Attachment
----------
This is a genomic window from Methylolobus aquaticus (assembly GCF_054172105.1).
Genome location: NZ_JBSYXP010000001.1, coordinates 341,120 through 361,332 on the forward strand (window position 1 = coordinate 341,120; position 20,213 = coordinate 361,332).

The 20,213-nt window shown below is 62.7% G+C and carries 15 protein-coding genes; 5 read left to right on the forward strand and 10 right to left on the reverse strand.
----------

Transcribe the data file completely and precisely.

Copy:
This is a genomic window from Methylolobus aquaticus (assembly GCF_054172105.1).
Genome location: NZ_JBSYXP010000001.1, coordinates 341,120 through 361,332 on the forward strand (window position 1 = coordinate 341,120; position 20,213 = coordinate 361,332).

The 20,213-nt window shown below is 62.7% G+C and carries 15 protein-coding genes; 5 read left to right on the forward strand and 10 right to left on the reverse strand.